TCC campuses also have video relay stations in libraries and SAR offices. These allow students to have a phone appointment with an advisor, use the Writing Centers or other Learning Commons locations, or meet with an instructor, with the call interpreted through video relay.

New technology that excites Sheppard is interpreting services through a company called SignGlasses, which provides interpreters by laptops or smart glasses. “This opens up options for Deaf and Hard of Hearing students, faculty and staff to attend classes or meetings with the interpreter superimposed on the screen or go back and take their own notes on the session with the interpreter captured in every video,” she said. Sheppard notes that the technology enables a One College approach that would allow TCC to better use interpreters on various campuses, without them having to drive to another site to provide services.

Beta testing of SignGlasses services over the past year—with more than 170 interpreting sessions completed by students, faculty and staff—resulted in positive feedback. “We are very encouraged at the options this can give us, especially in online situations,” said Sheppard. Implementation is pending final approval, but she hopes this technology will soon be widely available on campuses.

The TCC website is designed with accessibility in mind and is compatible with assistive technology used to read websites. Robert Heyser, director of Web Communications, shared that his team designs in tandem with updated accessibility guidelines and uses tools that include a built-in accessibility content auditor and accessibility reports.

Heyser and the Web Communications staff often consult with former TCC employee Tracy Jordan, who offers a valuable perspective on accessibility. Jordan lost her vision and her leg due to a brown recluse spider bite in 2003. Previously a coordinator of assisted technology for the College, Jordan is a vice president, software engineer and senior accessibility analyst lead for Bank of America; she holds a number of certifications related to accessibility. In addition to consulting for TCC, Jordan works on the accessibility committee at the University of Texas at Dallas.

“We live in such a fast digital environment, accessibility is kind of running rampant,” Jordan said. “In addition to the pandemic that we just went through and are still going through, a lot of things became mandatory when it came to digital processes.” Jordan says that built-in features on smart phones and tablets are helpful to users with disabilities because they don’t have to rely so heavily on vocational rehabilitation services.

Jordan is a big advocate for the iPhone because of built-in features including the screen reader voiceover capability. “Apple did a particularly good job. Once again, good accessibility that’s very usable for people with disabilities has a lot to do with how it’s coded by developers and designed by designers.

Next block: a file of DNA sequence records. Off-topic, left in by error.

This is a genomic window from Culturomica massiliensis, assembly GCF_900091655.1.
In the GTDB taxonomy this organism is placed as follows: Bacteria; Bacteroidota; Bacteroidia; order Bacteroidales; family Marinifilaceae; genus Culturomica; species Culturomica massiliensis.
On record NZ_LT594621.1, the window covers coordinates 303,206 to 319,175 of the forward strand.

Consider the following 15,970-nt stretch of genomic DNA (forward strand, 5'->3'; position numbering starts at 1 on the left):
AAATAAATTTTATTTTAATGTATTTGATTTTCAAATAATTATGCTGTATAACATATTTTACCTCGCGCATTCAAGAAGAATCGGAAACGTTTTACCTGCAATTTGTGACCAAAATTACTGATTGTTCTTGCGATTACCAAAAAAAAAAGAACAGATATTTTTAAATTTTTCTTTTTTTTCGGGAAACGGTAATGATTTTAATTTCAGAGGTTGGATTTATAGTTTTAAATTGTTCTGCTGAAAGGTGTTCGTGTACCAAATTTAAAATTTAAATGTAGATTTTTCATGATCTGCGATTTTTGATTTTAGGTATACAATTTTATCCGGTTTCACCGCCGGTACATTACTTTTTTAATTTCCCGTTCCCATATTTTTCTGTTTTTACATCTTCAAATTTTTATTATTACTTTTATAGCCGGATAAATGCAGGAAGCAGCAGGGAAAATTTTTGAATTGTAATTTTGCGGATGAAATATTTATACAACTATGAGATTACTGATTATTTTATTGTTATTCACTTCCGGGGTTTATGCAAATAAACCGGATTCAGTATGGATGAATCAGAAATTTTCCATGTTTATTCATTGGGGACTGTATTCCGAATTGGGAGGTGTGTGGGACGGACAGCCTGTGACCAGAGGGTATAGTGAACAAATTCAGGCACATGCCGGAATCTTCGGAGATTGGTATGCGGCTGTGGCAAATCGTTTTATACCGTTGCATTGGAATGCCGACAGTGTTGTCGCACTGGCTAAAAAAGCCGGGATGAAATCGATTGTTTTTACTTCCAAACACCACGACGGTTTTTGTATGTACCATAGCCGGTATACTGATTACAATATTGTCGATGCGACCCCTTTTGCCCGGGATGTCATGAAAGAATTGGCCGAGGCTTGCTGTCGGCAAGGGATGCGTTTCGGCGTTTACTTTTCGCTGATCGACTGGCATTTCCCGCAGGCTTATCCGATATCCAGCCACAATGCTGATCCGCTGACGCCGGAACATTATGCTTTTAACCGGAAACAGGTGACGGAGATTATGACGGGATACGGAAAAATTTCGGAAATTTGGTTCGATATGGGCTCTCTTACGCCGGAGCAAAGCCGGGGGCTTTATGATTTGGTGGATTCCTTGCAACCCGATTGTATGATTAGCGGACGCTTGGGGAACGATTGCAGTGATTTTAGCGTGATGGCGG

“My big motto is keep accessibility in mind when you code and design,” she continued. “You prevent having a lot of defects popping up.”

Jordan wishes more colleges would make accessibility part of their curriculum for computer science and information technology degrees. Students “have spent a lot of time learning JavaScript and learning all these programs, but there just doesn’t seem to be any core courses, whether we’re talking about a standalone course or we’re talking about supplemental courses geared toward accessibility.”

Jordan says over time, digital processes have become much more accessible for people with visual, hearing, mobility, cognitive and speech disabilities. “I regained a lot of my independence from digital platforms after I lost my eyesight and my leg,” she said. For example, she can now deposit a check on her phone, without the aid of a sighted person. “There are so many things I that I can do independently, simply because of innovations. Not just assisting technology but also digital accessibility has come a long way.”

And she’s eagerly anticipating everything to come. “There’s just so many new things coming out.” Jordan said. “There are glasses for people who may be visually impaired. They can go in the store and have things read to them. They can have their route mapped out via those glasses.”

As those kinds of developments happen, TCC will continue to offer new resources to students, employees and the community—ensuring no disability stands in the way of success.

Learn more about accessibility at TCC.

This article was originally posted in TCC’s award-winning publication, REACH Magazine. Read more at